Learn tips on strengthening your pelvic floor after having a baby.

• Urge Incontinence

Urge incontinence, unlike SI, is an indication that there is a problem within the bladder system. Women who experience this variety feel a sudden urge to urinate and may lose control of their bladder before getting to the bathroom. You may hear your doctor refer to this condition as an overactive bladder.

UI occurs when the bladder contracts abnormally. In a healthy bladder, the sphincter muscles effectively control the flow of urine. However, when these muscles become damaged, they contract more often than they should, which causes the bladder to be overactive. The force from the contraction is enough to override the muscles found in the urethra, so the urine inside your bladder leaks outside the body.

Why does the bladder experience these premature contractions in UI? The most common causes are from:

•Parkinson’s Disease
•Multiple Sclerosis
•Spinal Cord Damage
•An Irritated Bladder

Your bladder can become irritated by many things, including drinking too much soda and avoiding water. They can use many different treatment forms for UI, depending on the cause. If there is damage caused by a significant illness, electrical stimulation to the bladder may help.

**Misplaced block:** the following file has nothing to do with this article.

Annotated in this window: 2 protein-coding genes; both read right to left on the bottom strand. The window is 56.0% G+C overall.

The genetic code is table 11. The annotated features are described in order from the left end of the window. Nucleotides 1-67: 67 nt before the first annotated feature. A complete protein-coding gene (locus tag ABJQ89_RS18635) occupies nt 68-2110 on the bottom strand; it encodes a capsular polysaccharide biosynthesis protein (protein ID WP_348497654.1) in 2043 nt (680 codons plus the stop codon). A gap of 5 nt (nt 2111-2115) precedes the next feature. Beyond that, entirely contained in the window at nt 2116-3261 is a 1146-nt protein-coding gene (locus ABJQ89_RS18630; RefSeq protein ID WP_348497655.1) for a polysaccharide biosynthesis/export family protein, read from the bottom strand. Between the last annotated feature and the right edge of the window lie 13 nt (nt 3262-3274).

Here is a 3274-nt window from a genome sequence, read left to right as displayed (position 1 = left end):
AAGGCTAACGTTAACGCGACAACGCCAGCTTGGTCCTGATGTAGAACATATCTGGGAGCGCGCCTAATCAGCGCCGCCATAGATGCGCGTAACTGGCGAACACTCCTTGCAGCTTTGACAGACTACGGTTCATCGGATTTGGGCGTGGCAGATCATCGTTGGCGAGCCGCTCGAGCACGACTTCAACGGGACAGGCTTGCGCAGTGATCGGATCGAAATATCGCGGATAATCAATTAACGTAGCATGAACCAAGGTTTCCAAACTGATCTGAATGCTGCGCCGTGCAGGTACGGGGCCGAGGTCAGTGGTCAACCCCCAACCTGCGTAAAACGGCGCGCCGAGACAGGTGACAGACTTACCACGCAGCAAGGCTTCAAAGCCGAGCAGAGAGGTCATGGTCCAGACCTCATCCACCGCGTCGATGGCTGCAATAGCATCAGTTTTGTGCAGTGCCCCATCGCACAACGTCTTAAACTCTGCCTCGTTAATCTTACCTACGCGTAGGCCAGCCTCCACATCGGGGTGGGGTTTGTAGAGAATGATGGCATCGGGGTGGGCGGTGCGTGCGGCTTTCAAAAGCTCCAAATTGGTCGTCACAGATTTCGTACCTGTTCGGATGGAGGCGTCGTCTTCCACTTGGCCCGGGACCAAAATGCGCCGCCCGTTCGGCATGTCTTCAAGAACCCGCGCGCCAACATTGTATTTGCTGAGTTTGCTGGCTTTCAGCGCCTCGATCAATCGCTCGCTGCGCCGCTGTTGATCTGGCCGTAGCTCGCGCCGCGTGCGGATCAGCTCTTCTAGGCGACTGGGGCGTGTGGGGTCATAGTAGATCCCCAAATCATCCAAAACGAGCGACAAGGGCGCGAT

They can also use behavioral treatments to try to minimize the damage and bring relief. Unlike stress incontinence, this one is a bit trickier to treat.

• Mixed Incontinence

Roughly 14 percent of women who have incontinence will face a mixed variety. The condition is diagnosed when you face two or more types of bladder control issues, like stress and urinary incontinence. Experts surmise that when the muscles become weak in the bladder area that it sets off a chain reaction in the region that causes two varieties.

When you have mixed incontinence, you can leak when you laugh, cough, or exercise at the gym. Additionally, you may also have urgency problems and feel like you can’t get to the bathroom quickly enough.

• Temporary Incontinence

Yet another type of incontinence is the temporary variety. Sometimes, things can irritate the bladder or cause temporary damage, but the body can soon heal and overcome them. For instance, a urinary tract infection irritates the bladder area, and the disease makes things out of whack.

With temporary incontinence, the symptoms go away as soon as the situation is resolved. So, when you treat the underlying condition, like the UTI, then the bladder leakage will go away.

• Overflow Incontinence

Overflow incontinence is leakage that comes about from a loss of strength from the bladder muscles. It can also be the cause of an obstruction in the bladder where the urine empties. The most common problem with this UI is that women cannot empty their bladder completely, so they retain urine.

You may find yourself having the urge to go to the bathroom frequently, but you may not be able to fully empty all the urine that’s in there, causing further issues.

• Functional Incontinence